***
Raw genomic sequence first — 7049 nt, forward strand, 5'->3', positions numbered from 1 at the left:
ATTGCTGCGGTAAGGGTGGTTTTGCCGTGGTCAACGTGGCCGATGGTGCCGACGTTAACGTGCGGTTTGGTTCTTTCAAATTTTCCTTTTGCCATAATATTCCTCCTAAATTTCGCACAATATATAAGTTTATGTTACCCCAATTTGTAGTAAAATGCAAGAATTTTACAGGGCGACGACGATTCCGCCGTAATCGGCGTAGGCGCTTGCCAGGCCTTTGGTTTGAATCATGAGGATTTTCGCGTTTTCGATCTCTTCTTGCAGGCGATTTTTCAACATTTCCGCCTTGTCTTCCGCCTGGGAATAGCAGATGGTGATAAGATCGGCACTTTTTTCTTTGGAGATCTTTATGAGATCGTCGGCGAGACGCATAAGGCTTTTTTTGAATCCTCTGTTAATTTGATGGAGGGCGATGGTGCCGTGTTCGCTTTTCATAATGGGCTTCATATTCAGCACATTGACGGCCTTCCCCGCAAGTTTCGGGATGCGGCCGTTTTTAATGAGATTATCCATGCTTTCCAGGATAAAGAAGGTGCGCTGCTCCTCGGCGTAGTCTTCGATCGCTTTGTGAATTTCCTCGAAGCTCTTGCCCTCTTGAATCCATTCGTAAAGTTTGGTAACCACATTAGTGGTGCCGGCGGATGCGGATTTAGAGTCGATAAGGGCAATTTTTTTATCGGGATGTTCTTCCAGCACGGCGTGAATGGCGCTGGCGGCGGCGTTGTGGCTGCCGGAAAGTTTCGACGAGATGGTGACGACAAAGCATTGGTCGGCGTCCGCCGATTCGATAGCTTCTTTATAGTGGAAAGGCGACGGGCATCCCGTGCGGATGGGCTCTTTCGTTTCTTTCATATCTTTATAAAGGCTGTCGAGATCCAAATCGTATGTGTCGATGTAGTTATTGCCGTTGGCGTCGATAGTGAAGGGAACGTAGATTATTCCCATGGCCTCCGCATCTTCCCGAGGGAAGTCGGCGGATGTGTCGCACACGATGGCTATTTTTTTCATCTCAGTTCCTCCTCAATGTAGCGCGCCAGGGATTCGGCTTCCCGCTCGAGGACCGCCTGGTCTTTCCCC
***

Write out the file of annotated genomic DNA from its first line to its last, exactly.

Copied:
Raw genomic sequence first — 7049 nt, forward strand, 5'->3', positions numbered from 1 at the left:
ATTGCTGCGGTAAGGGTGGTTTTGCCGTGGTCAACGTGGCCGATGGTGCCGACGTTAACGTGCGGTTTGGTTCTTTCAAATTTTCCTTTTGCCATAATATTCCTCCTAAATTTCGCACAATATATAAGTTTATGTTACCCCAATTTGTAGTAAAATGCAAGAATTTTACAGGGCGACGACGATTCCGCCGTAATCGGCGTAGGCGCTTGCCAGGCCTTTGGTTTGAATCATGAGGATTTTCGCGTTTTCGATCTCTTCTTGCAGGCGATTTTTCAACATTTCCGCCTTGTCTTCCGCCTGGGAATAGCAGATGGTGATAAGATCGGCACTTTTTTCTTTGGAGATCTTTATGAGATCGTCGGCGAGACGCATAAGGCTTTTTTTGAATCCTCTGTTAATTTGATGGAGGGCGATGGTGCCGTGTTCGCTTTTCATAATGGGCTTCATATTCAGCACATTGACGGCCTTCCCCGCAAGTTTCGGGATGCGGCCGTTTTTAATGAGATTATCCATGCTTTCCAGGATAAAGAAGGTGCGCTGCTCCTCGGCGTAGTCTTCGATCGCTTTGTGAATTTCCTCGAAGCTCTTGCCCTCTTGAATCCATTCGTAAAGTTTGGTAACCACATTAGTGGTGCCGGCGGATGCGGATTTAGAGTCGATAAGGGCAATTTTTTTATCGGGATGTTCTTCCAGCACGGCGTGAATGGCGCTGGCGGCGGCGTTGTGGCTGCCGGAAAGTTTCGACGAGATGGTGACGACAAAGCATTGGTCGGCGTCCGCCGATTCGATAGCTTCTTTATAGTGGAAAGGCGACGGGCATCCCGTGCGGATGGGCTCTTTCGTTTCTTTCATATCTTTATAAAGGCTGTCGAGATCCAAATCGTATGTGTCGATGTAGTTATTGCCGTTGGCGTCGATAGTGAAGGGAACGTAGATTATTCCCATGGCCTCCGCATCTTCCCGAGGGAAGTCGGCGGATGTGTCGCACACGATGGCTATTTTTTTCATCTCAGTTCCTCCTCAATGTAGCGCGCCAGGGATTCGGCTTCCCGCTCGAGGACCGCCTGGTCTTTCCCC